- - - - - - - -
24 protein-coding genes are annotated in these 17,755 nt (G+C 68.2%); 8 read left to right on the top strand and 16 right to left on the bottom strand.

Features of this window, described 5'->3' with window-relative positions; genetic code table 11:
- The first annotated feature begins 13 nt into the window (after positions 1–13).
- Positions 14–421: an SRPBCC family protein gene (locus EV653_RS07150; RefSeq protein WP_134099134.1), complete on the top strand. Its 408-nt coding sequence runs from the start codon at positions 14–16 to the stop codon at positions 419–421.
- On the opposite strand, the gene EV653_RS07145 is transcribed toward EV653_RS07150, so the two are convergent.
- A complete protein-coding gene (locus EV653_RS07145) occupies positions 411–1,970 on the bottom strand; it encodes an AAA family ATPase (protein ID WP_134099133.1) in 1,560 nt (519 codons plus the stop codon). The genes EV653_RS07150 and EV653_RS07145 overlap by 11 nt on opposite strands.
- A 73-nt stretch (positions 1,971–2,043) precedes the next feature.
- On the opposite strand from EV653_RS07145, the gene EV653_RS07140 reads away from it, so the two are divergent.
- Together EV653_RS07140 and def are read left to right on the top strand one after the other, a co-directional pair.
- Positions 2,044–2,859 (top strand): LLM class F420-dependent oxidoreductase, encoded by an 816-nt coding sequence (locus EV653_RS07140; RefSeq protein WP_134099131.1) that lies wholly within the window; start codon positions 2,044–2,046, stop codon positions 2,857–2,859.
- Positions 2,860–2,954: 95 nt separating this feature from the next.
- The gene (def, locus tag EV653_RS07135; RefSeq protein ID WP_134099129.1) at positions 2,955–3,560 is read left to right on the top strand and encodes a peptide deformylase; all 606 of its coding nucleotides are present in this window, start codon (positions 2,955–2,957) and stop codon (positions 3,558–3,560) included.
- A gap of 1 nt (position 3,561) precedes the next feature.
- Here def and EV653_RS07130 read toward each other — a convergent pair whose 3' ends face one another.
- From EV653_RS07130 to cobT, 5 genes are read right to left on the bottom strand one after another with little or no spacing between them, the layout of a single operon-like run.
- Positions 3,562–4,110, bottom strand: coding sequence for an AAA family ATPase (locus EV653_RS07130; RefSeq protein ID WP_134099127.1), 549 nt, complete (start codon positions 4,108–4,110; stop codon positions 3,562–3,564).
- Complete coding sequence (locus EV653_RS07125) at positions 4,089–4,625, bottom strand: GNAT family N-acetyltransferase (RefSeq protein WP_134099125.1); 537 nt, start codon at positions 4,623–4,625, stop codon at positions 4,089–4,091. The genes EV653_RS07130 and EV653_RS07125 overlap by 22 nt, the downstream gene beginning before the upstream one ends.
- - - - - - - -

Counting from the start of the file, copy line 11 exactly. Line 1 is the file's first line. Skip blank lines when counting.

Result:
- Positions 2,860–2,954: 95 nt separating this feature from the next.